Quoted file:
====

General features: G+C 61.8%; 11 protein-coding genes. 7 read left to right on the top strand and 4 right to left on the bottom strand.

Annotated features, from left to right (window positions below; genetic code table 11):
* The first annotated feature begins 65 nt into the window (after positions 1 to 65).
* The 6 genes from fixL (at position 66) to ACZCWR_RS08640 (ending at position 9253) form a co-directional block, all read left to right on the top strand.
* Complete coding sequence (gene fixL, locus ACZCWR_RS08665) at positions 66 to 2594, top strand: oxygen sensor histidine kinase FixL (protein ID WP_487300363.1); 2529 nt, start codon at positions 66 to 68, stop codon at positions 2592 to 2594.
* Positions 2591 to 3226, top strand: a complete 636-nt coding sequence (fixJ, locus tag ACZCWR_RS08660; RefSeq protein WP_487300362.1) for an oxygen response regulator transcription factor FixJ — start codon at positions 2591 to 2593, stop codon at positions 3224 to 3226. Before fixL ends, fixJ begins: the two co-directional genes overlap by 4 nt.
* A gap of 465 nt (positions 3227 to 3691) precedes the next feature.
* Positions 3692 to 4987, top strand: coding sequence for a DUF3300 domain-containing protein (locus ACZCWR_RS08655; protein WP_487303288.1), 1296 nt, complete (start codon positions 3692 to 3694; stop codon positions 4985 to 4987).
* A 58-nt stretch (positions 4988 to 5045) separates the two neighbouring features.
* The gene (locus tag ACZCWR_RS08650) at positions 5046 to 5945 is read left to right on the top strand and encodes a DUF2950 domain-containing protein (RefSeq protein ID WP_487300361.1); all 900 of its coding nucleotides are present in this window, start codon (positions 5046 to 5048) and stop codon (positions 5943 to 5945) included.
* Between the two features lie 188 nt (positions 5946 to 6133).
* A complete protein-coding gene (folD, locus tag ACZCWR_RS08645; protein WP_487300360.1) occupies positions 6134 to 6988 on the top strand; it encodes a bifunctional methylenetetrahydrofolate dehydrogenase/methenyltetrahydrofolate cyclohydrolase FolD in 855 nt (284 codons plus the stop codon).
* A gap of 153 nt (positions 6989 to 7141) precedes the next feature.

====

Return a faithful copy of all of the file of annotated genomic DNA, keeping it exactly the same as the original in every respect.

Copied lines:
General features: G+C 61.8%; 11 protein-coding genes. 7 read left to right on the top strand and 4 right to left on the bottom strand.

Annotated features, from left to right (window positions below; genetic code table 11):
* The first annotated feature begins 65 nt into the window (after positions 1 to 65).
* The 6 genes from fixL (at position 66) to ACZCWR_RS08640 (ending at position 9253) form a co-directional block, all read left to right on the top strand.
* Complete coding sequence (gene fixL, locus ACZCWR_RS08665) at positions 66 to 2594, top strand: oxygen sensor histidine kinase FixL (protein ID WP_487300363.1); 2529 nt, start codon at positions 66 to 68, stop codon at positions 2592 to 2594.
* Positions 2591 to 3226, top strand: a complete 636-nt coding sequence (fixJ, locus tag ACZCWR_RS08660; RefSeq protein WP_487300362.1) for an oxygen response regulator transcription factor FixJ — start codon at positions 2591 to 2593, stop codon at positions 3224 to 3226. Before fixL ends, fixJ begins: the two co-directional genes overlap by 4 nt.
* A gap of 465 nt (positions 3227 to 3691) precedes the next feature.
* Positions 3692 to 4987, top strand: coding sequence for a DUF3300 domain-containing protein (locus ACZCWR_RS08655; protein WP_487303288.1), 1296 nt, complete (start codon positions 3692 to 3694; stop codon positions 4985 to 4987).
* A 58-nt stretch (positions 4988 to 5045) separates the two neighbouring features.
* The gene (locus tag ACZCWR_RS08650) at positions 5046 to 5945 is read left to right on the top strand and encodes a DUF2950 domain-containing protein (RefSeq protein ID WP_487300361.1); all 900 of its coding nucleotides are present in this window, start codon (positions 5046 to 5048) and stop codon (positions 5943 to 5945) included.
* Between the two features lie 188 nt (positions 5946 to 6133).
* A complete protein-coding gene (folD, locus tag ACZCWR_RS08645; protein WP_487300360.1) occupies positions 6134 to 6988 on the top strand; it encodes a bifunctional methylenetetrahydrofolate dehydrogenase/methenyltetrahydrofolate cyclohydrolase FolD in 855 nt (284 codons plus the stop codon).
* A gap of 153 nt (positions 6989 to 7141) precedes the next feature.